Health Highlights, April 22, 2021
COVID-19 Vaccines Safe for Pregnant Women: Study
A new study adds to growing evidence that the Moderna and Pfizer COVID-19 vaccines are safe for pregnant women.
It included more than 35,000 pregnant women in the U.S. who received either of the vaccines, and found that their rates of miscarriage, premature birth and other complications were similar to those in pregnant women before the pandemic, the Associated Press reported.
The preliminary results from U.S. Centers for Disease Control and Prevention researchers were published Wednesday in the New England Journal of Medicine.
The researchers did not assess the one-shot Johnson & Johnson vaccine, which wasn't approved in the U.S. at the time of the study.
In related news, the American Society for Reproductive Medicine has endorsed COVID-19 vaccination in pregnancy, the AP reported.
''Everyone, including pregnant women and those seeking to become pregnant, should get a COVID-19 vaccine. The vaccines are safe and effective," the society said in a statement.
Dr. Laura Riley, ob-gyn chair at New York's Weill Cornell Medicine, called the new results reassuring.
''It is great to have data to share with our patients who continue to weigh the risks and benefits of vaccination," she told the AP. "They know the potential complications of COVID infection in pregnancy and now there is some safety data in human pregnancies."
Fake Pfizer COVID-19 Vaccines Being Sold Online
Counterfeit versions of Pfizer's COVID-19 vaccines are being sold online, the company warns.
It said fake versions of the vaccines were found in Mexico and Poland, and that those in Mexico had fraudulent labeling, while those in Poland likely contained an anti-wrinkle treatment, CBS News reported.
Pfizer emphasized that no legitimate vaccine is sold online.
"We are cognizant that in this type of environment – fueled by the ease and convenience of e-commerce and anonymity afforded by the Internet – there will be an increase in the prevalence of fraud, counterfeit and other illicit activity as it relates to vaccines and treatments for COVID-19," a Pfizer spokesperson said, CBS News reported.
One COVID-19 Vaccine Dose Wasted for Every 850 Used: CDC Data
One dose of COVID-19 vaccine was thrown out for every 850 doses administered in the United States, according to Centers for Disease Control and Prevention data up to March 29.
By that date, 182,874 doses were reported as wastage by 35 states, 17 pharmacies and three other federal agencies, CNN reported.
The data also show that pharmacies accounted for three-quarters of the reported wastage, or about 137,000 doses.
The wasted doses represent less than 1% of the 155 million doses reported administered by March 29, and the CDC has noted that some wastage is expected with any vaccine, CNN reported.
COVID-19 vaccine wastage is likely higher than suggested by the data because 15 states didn't report any wastage through a CDC tracking system.
Multiple Violations at Baltimore Plant Making COVID-19 Vaccines: FDA
Improper disinfection and not following contamination prevention protocols are among the nine violations found by U.S. Food and Drug Administration inspectors at a Baltimore plant that had to discard up to 15 million doses of Johnson & Johnson's coronavirus vaccine and was ordered to temporarily halt all production.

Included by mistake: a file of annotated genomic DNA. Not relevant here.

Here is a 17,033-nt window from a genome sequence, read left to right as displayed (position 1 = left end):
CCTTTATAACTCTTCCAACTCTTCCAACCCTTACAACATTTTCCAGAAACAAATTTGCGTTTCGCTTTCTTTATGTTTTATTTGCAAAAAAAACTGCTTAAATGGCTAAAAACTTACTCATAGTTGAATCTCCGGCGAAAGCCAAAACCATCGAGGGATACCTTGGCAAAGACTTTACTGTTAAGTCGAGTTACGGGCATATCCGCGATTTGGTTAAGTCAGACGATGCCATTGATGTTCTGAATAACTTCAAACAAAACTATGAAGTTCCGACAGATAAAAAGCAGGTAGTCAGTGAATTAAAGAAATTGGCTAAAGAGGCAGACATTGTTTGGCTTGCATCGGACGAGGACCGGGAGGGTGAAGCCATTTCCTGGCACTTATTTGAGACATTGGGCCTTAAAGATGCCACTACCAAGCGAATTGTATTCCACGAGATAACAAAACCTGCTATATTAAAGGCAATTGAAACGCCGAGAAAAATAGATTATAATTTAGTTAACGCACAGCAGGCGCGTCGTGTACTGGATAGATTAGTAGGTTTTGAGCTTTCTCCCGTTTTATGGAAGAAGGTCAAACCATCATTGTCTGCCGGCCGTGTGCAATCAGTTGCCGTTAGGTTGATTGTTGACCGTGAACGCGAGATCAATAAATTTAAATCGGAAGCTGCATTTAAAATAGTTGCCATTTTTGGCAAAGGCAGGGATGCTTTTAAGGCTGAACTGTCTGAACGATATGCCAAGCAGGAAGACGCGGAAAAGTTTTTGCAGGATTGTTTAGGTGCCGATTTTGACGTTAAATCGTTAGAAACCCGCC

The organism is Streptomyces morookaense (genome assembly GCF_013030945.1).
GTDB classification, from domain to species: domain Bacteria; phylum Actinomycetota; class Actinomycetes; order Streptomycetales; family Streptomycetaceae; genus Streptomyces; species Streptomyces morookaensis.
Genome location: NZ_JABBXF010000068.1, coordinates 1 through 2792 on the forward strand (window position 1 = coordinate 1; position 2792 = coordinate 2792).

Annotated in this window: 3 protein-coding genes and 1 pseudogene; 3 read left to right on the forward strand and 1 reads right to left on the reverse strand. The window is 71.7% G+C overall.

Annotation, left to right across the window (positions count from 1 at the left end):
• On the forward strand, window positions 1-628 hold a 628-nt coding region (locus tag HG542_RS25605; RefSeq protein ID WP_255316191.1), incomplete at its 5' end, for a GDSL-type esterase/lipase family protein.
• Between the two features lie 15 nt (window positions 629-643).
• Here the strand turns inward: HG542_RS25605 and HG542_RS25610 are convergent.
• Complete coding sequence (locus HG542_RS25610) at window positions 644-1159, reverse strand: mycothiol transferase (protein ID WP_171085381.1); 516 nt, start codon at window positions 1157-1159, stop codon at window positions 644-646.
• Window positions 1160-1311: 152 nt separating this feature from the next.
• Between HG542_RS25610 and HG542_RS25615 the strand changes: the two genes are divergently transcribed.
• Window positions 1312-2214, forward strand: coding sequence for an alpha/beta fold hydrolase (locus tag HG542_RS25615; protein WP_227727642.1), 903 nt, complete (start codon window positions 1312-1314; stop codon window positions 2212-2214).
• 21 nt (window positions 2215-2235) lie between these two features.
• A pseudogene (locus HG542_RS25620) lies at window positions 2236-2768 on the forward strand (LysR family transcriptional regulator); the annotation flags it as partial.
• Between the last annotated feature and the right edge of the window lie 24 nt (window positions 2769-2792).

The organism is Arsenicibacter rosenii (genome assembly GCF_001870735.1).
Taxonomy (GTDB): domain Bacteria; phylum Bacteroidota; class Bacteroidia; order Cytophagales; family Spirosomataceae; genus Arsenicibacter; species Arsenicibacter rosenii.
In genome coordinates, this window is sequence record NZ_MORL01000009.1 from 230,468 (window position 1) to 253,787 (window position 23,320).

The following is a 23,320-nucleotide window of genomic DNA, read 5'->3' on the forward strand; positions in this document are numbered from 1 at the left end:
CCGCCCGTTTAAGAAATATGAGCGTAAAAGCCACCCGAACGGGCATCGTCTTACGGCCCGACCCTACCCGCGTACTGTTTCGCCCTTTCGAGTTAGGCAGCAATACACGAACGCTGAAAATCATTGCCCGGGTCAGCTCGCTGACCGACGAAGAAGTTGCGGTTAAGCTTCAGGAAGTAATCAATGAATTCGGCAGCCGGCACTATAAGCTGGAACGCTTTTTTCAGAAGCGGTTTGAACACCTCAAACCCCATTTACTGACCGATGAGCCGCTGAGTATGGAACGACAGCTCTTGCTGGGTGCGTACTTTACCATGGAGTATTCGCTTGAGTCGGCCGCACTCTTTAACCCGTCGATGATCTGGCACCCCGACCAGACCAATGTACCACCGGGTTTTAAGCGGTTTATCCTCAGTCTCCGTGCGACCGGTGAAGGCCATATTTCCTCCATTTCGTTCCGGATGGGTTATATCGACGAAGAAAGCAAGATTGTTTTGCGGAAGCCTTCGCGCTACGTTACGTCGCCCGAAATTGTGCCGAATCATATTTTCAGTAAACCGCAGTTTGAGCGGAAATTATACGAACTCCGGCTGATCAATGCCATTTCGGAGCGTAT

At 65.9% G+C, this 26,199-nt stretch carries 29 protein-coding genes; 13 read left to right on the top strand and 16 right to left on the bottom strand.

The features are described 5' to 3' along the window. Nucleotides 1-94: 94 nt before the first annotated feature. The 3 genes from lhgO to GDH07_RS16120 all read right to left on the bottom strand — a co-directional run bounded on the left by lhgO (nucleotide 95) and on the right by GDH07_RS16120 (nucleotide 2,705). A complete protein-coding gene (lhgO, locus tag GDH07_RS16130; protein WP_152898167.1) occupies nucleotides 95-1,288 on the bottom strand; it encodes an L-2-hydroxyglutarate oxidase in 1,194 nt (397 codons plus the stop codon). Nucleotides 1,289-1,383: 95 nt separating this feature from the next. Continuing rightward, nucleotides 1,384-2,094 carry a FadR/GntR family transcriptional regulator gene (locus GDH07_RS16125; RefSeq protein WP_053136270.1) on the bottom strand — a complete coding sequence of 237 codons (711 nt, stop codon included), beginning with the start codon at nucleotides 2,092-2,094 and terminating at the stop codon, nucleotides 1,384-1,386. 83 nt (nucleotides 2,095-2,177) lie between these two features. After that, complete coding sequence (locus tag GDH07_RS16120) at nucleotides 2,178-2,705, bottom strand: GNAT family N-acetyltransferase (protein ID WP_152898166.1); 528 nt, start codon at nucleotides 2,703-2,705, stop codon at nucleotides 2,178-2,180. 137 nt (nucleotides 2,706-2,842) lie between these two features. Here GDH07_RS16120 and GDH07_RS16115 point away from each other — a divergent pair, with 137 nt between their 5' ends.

The inspection at the Emergent BioSolutions plant -- a subcontractor of Johnson & Johnson -- was conducted after reports that workers had contaminated a batch of Johnson & Johnson vaccine doses with the harmless virus used to deliver AstraZeneca's vaccine, which is also made at the plant, according to The New York Times.
The violations included: not properly disinfecting the factory and its equipment; not following procedures meant to prevent contamination of doses and to ensure the strength and purity of the vaccines made at the plant; improperly trained employees; and problems with the design of the building, according to the inspection completed Tuesday.
The FDA said it has not authorized Emergent to distribute any Johnson & Johnson vaccine doses, and that no vaccine made at the plant has been released for use in the United States, the Times reported.
AstraZeneca's vaccine hasn't been approved for use in the United States and all the Johnson & Johnson doses used in the country so far were made in other countries.
"We will not allow the release of any product until we feel confident that it meets our expectations for quality," Dr. Janet Woodcock, the FDA's acting commissioner, and Dr. Peter Marks, the agency's top vaccine regulator, said in a statement.
The agency said it was working with Emergent to fix the problems. Earlier this month, the FDA said the AstraZeneca vaccine could no longer be made at the plant to reduce the risk of cross-contamination with the Johnson & Johnson vaccine, the Times reported.
In a statement, the Emergent said that "while we are never satisfied to see shortcomings in our manufacturing facilities or process, they are correctable and we will take swift action to remedy them."
Johnson & Johnson said in a statement that it's stepped up oversight of Emergent and that it would "ensure that all of FDA's observations are addressed promptly and comprehensively," the Times reported.